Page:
SW Legal studies in Business

Large Areas May Be Condemned for Private Development with Public Assistance

Appeals court held that New York City and state had authority to condemn a large area for a mix of public and private development. Even though some condemned property was not blighted, it was needed to make the development a success.

Topic Constitutional Law
Key Words

Fifth Amendment; Eminent Domain; Public Use; Blight

C A S E   S U M M A R Y

The Atlantic Yards Project is a publicly subsidized development of 22 acres of an area in Brooklyn that will include an arena for the New Jersey Nets, apartment buildings and office buildings. The state and city condemned the property in the area as blighted and used New York’s eminent domain law to seize it for reconstruction. Fifteen owners of homes and businesses sued, contending this was an unconstitutional taking of private property for public use. The district court dismissed the suit. Property owners appealed.


Affirmed. The project for redevelopment of a blighted area, which includes affordable housing, public open space, mass-transit improvements, and other features is rationally related to public use. The fact that some private party participants in the development will profit from it does not make the development invalid. The legislature has the ability to grant authority to an agency to make such determinations for it. The Supreme Court has given governments wide leeway in such matters. Even if some areas that have been condemned are not blighted, they may be included to make the whole development package more appealing. Such development need not be done parcel by parcel, the agency may condemn an entire area for such purposes.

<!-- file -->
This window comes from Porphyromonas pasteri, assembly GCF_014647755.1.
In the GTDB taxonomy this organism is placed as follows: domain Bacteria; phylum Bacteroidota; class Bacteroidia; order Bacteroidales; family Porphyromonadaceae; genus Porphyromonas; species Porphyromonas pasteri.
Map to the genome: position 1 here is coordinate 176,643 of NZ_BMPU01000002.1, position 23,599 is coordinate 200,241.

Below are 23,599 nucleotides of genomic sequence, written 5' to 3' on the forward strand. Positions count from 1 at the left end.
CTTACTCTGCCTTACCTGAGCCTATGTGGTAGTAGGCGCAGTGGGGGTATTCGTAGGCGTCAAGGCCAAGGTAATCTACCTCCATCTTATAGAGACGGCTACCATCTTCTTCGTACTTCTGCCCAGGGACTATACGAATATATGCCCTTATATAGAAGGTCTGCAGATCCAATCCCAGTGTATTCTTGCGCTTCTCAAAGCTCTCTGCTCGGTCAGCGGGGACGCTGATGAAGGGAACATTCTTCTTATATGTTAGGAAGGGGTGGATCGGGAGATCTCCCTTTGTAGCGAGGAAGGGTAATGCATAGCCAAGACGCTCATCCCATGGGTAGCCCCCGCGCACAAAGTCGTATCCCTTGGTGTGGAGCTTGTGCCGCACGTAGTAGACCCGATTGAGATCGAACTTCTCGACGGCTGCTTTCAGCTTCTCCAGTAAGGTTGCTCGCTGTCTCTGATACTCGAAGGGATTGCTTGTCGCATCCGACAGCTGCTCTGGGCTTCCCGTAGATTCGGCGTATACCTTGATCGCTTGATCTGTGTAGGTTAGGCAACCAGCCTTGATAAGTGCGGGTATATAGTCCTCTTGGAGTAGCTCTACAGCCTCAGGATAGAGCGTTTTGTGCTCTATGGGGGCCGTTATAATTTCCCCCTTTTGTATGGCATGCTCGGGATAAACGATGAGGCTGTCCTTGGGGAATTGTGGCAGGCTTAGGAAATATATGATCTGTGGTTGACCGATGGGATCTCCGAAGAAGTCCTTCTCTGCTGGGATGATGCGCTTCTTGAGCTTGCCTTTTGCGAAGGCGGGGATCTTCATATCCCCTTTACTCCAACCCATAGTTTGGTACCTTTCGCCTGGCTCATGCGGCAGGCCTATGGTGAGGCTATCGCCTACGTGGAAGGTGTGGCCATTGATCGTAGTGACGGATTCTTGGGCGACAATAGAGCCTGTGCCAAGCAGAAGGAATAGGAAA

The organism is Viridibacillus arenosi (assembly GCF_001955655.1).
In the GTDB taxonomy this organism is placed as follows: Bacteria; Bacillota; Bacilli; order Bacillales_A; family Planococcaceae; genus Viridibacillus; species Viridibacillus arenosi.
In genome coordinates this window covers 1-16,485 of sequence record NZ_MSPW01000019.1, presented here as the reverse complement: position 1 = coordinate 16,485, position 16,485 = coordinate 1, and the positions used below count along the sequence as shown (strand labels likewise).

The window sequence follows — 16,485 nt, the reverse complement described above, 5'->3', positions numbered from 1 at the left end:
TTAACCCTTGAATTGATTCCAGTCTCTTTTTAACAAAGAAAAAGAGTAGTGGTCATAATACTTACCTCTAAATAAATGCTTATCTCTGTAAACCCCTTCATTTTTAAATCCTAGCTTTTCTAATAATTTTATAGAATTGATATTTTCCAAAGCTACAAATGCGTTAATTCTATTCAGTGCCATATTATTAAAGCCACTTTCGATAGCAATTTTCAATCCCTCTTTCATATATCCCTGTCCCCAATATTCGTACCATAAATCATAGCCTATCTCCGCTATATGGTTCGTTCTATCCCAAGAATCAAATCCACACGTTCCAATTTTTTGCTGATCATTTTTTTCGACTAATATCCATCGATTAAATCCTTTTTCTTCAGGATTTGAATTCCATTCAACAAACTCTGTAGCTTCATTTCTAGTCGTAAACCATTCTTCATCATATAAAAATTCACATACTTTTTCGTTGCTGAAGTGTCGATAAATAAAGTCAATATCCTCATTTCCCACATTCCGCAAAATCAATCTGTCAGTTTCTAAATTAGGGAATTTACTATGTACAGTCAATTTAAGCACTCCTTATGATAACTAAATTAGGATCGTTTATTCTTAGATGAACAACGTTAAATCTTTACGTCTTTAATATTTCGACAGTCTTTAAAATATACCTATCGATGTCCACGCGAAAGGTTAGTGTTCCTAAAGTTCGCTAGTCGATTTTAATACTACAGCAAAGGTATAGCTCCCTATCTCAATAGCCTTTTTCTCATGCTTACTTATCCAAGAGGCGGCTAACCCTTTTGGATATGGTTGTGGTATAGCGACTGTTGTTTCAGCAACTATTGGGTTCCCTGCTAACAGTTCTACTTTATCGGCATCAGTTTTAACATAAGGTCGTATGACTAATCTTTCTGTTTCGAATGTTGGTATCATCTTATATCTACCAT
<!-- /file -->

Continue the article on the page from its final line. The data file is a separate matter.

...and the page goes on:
Goldstein v. Pataki, 516 F.3d 50 (2nd Cir., 2008)

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